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What Are the Best Types of Décor for Terrestrial Reptiles?

What Are the Best Types of Décor for Terrestrial Reptiles?

What Are the Best Types of Décor for Terrestrial Reptiles?

Written by Mariah Healey,

A common myth about reptiles is that they don’t care about the way their enclosure looks, as long as their basic needs are being met. This is true to a certain extent — reptiles are unlikely to care about the color of the rocks that you use, or whether you use a black plastic box or a resin cave replica for their hiding place. However, décor isn’t just about making an enclosure look pretty. It’s about making the enclosure more functional for your reptile to use. Today we’re not talking about principles of interior design; we’re talking about environmental enrichment.

What sounds more functional: an apartment with a bed, toilet, shower, and kitchen appliances, or an apartment with a table and chairs, couch, stocked bookshelves, TV, computer, board games, etc. in addition to the above? The latter, right? That’s more or less environmental enrichment: the art of filling an enclosure with objects that encourage an animal to pursue natural behaviors.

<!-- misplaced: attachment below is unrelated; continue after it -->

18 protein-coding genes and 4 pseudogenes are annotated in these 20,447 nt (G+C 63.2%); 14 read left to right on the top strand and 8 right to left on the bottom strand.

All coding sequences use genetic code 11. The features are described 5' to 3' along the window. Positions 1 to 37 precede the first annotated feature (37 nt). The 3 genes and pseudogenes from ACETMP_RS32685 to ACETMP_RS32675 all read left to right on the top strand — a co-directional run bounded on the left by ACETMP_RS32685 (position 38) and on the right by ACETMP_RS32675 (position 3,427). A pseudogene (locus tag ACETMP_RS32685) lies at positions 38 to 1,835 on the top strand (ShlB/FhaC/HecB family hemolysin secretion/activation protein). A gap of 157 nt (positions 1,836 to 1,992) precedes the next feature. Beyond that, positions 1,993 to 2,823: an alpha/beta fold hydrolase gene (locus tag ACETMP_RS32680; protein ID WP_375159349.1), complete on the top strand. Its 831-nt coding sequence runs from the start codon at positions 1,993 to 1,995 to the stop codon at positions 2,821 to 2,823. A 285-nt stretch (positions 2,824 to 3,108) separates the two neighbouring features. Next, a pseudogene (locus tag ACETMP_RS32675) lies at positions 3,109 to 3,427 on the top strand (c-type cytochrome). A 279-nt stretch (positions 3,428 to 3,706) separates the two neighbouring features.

Allowing for the pursuit of natural behaviors is one of the 5 Provisions of Animal Welfare in Captivity. For that matter, so is promoting good muscle tone through exercise and good mental health through “positive experiences.” In other words, while a reptile may be able to survive without these “amenities,” they can’t thrive without them, either.

So let’s talk about some decorations — ahem, I mean environmental enrichment items — that encourage terrestrial reptiles to exercise their natural behaviors to the fullest!


What does it do?

  • Cushions the reptile’s body
  • Helps maintain humidity
  • Helps insulate
  • Provides a medium to satisfy burrowing instincts